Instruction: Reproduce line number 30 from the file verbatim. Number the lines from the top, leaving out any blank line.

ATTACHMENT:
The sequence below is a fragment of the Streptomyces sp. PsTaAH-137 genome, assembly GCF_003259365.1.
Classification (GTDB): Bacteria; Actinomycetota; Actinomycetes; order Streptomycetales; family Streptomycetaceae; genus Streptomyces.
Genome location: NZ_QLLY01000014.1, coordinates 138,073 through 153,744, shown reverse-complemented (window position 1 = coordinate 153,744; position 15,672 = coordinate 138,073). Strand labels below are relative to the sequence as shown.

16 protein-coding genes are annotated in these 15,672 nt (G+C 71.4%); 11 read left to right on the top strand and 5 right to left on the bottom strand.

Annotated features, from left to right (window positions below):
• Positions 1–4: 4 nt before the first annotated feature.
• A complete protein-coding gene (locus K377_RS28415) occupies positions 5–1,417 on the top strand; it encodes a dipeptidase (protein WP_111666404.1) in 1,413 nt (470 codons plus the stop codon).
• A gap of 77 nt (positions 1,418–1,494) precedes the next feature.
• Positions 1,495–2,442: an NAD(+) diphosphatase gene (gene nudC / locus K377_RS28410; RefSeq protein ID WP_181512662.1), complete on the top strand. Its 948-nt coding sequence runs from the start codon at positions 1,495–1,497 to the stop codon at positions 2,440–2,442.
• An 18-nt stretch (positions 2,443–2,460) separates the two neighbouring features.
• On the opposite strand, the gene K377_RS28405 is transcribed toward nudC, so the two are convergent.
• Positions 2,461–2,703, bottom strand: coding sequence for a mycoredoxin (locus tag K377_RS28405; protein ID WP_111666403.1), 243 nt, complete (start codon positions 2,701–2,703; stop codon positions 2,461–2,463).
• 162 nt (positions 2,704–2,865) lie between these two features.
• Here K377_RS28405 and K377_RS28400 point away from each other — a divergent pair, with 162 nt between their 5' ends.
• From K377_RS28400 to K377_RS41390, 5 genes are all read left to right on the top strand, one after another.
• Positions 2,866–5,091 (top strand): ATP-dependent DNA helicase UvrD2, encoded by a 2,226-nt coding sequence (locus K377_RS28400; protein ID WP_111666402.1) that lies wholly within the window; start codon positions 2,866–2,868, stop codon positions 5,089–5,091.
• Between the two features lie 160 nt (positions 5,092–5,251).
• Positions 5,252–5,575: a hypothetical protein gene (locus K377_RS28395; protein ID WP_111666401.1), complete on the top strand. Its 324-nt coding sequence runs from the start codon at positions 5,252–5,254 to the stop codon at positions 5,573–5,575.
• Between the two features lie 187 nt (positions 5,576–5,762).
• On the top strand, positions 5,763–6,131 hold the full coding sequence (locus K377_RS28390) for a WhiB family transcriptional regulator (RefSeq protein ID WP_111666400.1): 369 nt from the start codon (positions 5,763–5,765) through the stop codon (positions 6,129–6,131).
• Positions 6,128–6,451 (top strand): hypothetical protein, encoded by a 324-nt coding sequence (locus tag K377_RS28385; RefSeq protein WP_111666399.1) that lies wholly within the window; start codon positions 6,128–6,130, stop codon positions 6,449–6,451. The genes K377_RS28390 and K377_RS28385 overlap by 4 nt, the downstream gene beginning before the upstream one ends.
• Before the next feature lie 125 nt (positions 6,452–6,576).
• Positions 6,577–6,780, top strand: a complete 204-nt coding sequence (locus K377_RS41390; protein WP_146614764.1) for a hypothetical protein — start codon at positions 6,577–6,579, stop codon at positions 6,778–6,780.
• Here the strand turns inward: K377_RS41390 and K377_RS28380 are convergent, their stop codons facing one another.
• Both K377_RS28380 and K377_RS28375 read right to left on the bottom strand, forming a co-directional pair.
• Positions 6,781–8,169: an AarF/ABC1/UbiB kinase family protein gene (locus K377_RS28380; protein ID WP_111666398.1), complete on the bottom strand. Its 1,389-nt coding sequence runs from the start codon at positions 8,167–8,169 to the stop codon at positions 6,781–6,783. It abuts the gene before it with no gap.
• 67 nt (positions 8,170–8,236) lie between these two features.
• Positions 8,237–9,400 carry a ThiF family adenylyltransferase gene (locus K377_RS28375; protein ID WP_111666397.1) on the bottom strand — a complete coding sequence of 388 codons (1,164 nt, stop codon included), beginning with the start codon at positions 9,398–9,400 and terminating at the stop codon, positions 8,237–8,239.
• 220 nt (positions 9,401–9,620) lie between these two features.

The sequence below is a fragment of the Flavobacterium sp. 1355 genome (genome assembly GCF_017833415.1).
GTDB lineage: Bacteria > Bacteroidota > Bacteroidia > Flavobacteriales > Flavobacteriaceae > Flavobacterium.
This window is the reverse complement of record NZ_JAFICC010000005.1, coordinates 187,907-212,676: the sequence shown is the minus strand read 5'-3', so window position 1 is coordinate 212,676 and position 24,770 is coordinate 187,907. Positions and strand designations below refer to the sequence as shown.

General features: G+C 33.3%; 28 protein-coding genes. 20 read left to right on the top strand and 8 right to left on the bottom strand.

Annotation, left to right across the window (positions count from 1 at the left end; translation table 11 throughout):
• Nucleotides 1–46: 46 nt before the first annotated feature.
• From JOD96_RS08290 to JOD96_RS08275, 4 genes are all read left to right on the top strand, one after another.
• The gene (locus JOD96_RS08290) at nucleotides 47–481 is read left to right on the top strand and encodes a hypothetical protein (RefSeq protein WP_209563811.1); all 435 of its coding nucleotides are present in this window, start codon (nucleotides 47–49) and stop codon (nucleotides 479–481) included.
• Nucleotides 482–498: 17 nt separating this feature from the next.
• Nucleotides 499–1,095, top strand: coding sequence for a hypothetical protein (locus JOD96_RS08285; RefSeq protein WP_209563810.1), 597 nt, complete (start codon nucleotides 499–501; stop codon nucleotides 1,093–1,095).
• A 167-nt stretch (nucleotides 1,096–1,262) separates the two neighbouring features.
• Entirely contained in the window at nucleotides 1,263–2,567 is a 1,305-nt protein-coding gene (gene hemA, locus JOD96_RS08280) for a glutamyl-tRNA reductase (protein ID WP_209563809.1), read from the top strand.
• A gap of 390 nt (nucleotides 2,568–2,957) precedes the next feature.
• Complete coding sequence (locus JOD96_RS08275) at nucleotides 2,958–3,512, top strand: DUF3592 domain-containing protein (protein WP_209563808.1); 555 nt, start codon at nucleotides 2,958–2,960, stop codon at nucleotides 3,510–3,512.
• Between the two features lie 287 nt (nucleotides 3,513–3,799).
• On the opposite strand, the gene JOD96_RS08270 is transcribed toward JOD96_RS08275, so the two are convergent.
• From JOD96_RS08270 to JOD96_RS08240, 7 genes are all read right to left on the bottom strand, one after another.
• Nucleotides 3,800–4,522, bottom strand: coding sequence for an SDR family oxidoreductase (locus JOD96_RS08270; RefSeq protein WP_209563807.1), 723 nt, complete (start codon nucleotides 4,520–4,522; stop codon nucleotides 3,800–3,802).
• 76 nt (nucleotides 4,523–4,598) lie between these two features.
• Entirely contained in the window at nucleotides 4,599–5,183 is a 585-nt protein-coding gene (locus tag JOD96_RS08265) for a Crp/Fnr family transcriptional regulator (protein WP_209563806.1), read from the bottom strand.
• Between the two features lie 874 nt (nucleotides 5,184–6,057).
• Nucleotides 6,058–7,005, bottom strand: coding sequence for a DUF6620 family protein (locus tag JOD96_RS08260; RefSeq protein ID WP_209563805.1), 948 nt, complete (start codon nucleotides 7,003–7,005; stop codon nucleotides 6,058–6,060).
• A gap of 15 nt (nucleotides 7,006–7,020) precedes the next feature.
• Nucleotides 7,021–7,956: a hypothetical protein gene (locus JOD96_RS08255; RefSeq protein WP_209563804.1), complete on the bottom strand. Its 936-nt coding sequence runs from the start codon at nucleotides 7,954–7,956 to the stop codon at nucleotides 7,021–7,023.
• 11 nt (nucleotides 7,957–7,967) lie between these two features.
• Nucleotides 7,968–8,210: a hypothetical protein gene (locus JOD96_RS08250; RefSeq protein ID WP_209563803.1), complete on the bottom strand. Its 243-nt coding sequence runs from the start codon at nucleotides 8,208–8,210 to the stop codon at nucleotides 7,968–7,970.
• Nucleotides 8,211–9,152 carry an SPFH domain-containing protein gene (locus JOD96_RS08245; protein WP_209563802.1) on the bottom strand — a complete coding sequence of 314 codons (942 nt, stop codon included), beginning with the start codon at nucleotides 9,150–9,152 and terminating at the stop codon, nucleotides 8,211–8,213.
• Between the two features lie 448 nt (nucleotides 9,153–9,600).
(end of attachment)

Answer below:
The sequence below is a fragment of the Flavobacterium sp. 1355 genome (genome assembly GCF_017833415.1).